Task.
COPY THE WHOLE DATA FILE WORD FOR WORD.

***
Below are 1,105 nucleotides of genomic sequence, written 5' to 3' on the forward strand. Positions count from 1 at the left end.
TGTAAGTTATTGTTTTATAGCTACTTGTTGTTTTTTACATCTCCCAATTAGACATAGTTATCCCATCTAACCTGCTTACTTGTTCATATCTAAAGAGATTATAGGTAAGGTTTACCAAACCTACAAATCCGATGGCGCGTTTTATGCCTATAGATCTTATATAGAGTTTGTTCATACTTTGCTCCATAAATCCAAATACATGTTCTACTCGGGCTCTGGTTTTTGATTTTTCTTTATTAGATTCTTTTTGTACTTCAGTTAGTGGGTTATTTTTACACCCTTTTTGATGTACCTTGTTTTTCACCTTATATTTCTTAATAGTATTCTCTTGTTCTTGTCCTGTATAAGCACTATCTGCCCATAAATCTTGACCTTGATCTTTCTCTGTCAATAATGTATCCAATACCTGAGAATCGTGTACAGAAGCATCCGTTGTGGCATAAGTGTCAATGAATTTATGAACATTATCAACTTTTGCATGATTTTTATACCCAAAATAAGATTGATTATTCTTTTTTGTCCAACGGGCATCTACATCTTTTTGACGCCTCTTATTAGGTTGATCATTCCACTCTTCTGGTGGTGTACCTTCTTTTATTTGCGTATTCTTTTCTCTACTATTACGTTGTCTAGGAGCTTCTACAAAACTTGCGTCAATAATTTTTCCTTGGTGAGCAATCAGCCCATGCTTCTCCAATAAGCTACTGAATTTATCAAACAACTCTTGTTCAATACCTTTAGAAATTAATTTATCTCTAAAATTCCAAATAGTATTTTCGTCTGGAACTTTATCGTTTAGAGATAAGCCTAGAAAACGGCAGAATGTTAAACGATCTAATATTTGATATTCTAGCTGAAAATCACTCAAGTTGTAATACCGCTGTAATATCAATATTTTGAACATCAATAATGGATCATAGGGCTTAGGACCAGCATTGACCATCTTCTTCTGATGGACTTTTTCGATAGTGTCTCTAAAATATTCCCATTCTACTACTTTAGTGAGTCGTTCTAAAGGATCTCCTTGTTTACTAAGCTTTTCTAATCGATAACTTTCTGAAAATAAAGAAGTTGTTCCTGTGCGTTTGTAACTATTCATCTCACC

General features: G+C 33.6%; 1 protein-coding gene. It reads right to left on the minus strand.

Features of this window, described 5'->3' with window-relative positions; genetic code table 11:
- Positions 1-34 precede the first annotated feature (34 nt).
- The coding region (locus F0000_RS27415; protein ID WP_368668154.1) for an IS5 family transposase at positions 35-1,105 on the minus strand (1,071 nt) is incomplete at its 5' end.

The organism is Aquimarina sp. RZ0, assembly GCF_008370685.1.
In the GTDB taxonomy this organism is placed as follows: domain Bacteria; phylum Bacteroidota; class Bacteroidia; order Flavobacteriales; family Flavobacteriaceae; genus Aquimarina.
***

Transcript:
Below are 1,105 nucleotides of genomic sequence, written 5' to 3' on the forward strand. Positions count from 1 at the left end.
TGTAAGTTATTGTTTTATAGCTACTTGTTGTTTTTTACATCTCCCAATTAGACATAGTTATCCCATCTAACCTGCTTACTTGTTCATATCTAAAGAGATTATAGGTAAGGTTTACCAAACCTACAAATCCGATGGCGCGTTTTATGCCTATAGATCTTATATAGAGTTTGTTCATACTTTGCTCCATAAATCCAAATACATGTTCTACTCGGGCTCTGGTTTTTGATTTTTCTTTATTAGATTCTTTTTGTACTTCAGTTAGTGGGTTATTTTTACACCCTTTTTGATGTACCTTGTTTTTCACCTTATATTTCTTAATAGTATTCTCTTGTTCTTGTCCTGTATAAGCACTATCTGCCCATAAATCTTGACCTTGATCTTTCTCTGTCAATAATGTATCCAATACCTGAGAATCGTGTACAGAAGCATCCGTTGTGGCATAAGTGTCAATGAATTTATGAACATTATCAACTTTTGCATGATTTTTATACCCAAAATAAGATTGATTATTCTTTTTTGTCCAACGGGCATCTACATCTTTTTGACGCCTCTTATTAGGTTGATCATTCCACTCTTCTGGTGGTGTACCTTCTTTTATTTGCGTATTCTTTTCTCTACTATTACGTTGTCTAGGAGCTTCTACAAAACTTGCGTCAATAATTTTTCCTTGGTGAGCAATCAGCCCATGCTTCTCCAATAAGCTACTGAATTTATCAAACAACTCTTGTTCAATACCTTTAGAAATTAATTTATCTCTAAAATTCCAAATAGTATTTTCGTCTGGAACTTTATCGTTTAGAGATAAGCCTAGAAAACGGCAGAATGTTAAACGATCTAATATTTGATATTCTAGCTGAAAATCACTCAAGTTGTAATACCGCTGTAATATCAATATTTTGAACATCAATAATGGATCATAGGGCTTAGGACCAGCATTGACCATCTTCTTCTGATGGACTTTTTCGATAGTGTCTCTAAAATATTCCCATTCTACTACTTTAGTGAGTCGTTCTAAAGGATCTCCTTGTTTACTAAGCTTTTCTAATCGATAACTTTCTGAAAATAAAGAAGTTGTTCCTGTGCGTTTGTAACTATTCATCTCACC

General features: G+C 33.6%; 1 protein-coding gene. It reads right to left on the minus strand.

Features of this window, described 5'->3' with window-relative positions; genetic code table 11:
- Positions 1-34 precede the first annotated feature (34 nt).
- The coding region (locus F0000_RS27415; protein ID WP_368668154.1) for an IS5 family transposase at positions 35-1,105 on the minus strand (1,071 nt) is incomplete at its 5' end.

The organism is Aquimarina sp. RZ0, assembly GCF_008370685.1.
In the GTDB taxonomy this organism is placed as follows: domain Bacteria; phylum Bacteroidota; class Bacteroidia; order Flavobacteriales; family Flavobacteriaceae; genus Aquimarina.